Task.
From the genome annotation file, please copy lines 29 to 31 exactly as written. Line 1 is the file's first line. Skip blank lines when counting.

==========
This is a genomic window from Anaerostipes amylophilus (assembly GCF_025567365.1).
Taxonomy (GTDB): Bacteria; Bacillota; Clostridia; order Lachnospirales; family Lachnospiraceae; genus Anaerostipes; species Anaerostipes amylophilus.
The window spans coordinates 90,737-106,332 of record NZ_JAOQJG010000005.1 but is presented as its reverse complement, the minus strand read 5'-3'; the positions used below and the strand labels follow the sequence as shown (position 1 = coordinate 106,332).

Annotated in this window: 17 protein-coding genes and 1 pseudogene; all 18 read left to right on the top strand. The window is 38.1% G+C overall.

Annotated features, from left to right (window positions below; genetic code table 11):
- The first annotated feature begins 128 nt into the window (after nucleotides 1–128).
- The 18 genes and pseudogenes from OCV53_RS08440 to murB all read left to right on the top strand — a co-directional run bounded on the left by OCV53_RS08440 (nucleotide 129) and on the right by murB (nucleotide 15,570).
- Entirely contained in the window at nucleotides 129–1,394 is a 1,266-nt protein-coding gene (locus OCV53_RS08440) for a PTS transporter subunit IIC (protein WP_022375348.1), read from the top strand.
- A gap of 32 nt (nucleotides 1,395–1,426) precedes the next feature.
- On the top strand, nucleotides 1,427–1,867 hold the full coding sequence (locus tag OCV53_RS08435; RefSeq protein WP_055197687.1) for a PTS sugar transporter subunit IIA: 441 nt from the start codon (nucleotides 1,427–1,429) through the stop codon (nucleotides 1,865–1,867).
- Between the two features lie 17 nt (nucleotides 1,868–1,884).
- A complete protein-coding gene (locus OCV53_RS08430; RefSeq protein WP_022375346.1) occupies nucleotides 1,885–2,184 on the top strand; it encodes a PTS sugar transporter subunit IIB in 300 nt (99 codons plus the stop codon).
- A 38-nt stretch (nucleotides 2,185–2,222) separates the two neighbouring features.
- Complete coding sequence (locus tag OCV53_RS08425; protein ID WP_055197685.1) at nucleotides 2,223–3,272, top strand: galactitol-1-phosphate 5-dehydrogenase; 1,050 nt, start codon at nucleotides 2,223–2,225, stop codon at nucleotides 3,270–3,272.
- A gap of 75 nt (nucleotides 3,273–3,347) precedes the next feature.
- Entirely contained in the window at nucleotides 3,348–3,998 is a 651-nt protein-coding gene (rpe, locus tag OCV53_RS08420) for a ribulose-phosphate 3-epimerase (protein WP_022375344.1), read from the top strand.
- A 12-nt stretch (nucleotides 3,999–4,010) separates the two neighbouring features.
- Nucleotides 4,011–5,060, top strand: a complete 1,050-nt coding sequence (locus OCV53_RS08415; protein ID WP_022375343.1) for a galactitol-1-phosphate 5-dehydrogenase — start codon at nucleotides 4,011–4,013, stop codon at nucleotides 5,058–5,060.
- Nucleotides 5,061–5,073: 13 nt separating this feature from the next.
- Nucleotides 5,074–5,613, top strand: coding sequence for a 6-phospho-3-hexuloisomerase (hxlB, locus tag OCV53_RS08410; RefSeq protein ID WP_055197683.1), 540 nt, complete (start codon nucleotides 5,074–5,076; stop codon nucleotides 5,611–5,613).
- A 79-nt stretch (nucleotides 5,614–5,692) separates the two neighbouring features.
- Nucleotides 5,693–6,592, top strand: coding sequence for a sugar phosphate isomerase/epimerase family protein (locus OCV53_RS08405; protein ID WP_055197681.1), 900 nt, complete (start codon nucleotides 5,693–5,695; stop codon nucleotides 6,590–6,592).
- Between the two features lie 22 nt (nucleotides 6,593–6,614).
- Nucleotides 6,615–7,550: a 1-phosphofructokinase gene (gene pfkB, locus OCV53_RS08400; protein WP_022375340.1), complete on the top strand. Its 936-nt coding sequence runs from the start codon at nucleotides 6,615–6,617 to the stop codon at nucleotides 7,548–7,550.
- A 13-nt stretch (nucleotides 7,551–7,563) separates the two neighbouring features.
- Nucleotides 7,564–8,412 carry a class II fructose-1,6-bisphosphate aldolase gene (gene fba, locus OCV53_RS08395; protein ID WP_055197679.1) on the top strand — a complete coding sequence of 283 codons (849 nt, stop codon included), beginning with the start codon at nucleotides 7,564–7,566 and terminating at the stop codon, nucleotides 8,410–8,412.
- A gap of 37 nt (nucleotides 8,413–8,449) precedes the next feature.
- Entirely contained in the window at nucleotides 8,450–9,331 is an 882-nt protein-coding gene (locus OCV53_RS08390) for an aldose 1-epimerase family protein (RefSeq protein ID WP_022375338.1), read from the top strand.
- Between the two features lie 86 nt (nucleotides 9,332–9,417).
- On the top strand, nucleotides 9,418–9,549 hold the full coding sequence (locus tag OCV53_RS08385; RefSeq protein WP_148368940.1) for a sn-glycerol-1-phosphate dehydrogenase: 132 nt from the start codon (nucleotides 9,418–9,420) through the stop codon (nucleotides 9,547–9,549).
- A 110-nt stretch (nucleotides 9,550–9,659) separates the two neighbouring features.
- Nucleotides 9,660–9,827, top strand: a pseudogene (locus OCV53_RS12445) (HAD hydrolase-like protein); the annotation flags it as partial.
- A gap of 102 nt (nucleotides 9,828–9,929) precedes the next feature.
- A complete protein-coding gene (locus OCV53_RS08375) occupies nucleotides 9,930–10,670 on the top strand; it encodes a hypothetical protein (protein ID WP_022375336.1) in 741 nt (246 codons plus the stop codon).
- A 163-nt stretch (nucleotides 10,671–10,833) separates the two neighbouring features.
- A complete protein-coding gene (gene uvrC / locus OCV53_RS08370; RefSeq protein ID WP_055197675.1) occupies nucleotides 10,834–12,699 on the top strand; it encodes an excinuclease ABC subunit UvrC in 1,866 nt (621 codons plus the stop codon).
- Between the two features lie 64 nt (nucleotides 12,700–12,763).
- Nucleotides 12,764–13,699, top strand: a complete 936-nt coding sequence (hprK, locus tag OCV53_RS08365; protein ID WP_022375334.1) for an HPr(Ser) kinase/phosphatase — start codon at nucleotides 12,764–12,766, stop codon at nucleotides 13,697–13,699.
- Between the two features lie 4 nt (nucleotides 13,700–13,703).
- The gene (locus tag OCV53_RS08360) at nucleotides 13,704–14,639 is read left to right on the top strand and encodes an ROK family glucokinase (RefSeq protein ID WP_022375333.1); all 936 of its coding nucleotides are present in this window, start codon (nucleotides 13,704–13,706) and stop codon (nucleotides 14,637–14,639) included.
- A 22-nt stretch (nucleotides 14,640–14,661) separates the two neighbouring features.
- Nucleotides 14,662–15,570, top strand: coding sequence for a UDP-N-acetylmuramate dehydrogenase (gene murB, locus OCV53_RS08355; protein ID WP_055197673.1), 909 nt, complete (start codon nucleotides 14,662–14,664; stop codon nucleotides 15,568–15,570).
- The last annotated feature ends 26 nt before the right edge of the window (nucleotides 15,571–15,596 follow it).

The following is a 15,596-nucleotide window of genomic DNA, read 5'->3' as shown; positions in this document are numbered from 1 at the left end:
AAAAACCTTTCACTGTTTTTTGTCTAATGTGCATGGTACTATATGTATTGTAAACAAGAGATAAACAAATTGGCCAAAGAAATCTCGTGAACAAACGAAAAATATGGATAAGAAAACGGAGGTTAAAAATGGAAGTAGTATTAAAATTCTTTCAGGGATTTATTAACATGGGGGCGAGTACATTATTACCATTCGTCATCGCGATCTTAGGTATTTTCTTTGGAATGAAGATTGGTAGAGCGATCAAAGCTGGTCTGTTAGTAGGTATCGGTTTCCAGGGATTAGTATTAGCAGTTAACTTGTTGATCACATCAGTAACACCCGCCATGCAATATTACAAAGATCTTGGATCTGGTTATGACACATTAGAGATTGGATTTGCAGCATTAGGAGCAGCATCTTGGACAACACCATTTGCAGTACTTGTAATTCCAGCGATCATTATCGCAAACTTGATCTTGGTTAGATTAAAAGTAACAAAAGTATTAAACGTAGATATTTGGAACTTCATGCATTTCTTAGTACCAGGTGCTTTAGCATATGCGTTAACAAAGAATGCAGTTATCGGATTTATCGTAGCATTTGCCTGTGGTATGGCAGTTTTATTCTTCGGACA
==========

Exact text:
- Between the two features lie 86 nt (nucleotides 9,332–9,417).
- On the top strand, nucleotides 9,418–9,549 hold the full coding sequence (locus tag OCV53_RS08385; RefSeq protein WP_148368940.1) for a sn-glycerol-1-phosphate dehydrogenase: 132 nt from the start codon (nucleotides 9,418–9,420) through the stop codon (nucleotides 9,547–9,549).
- A 110-nt stretch (nucleotides 9,550–9,659) separates the two neighbouring features.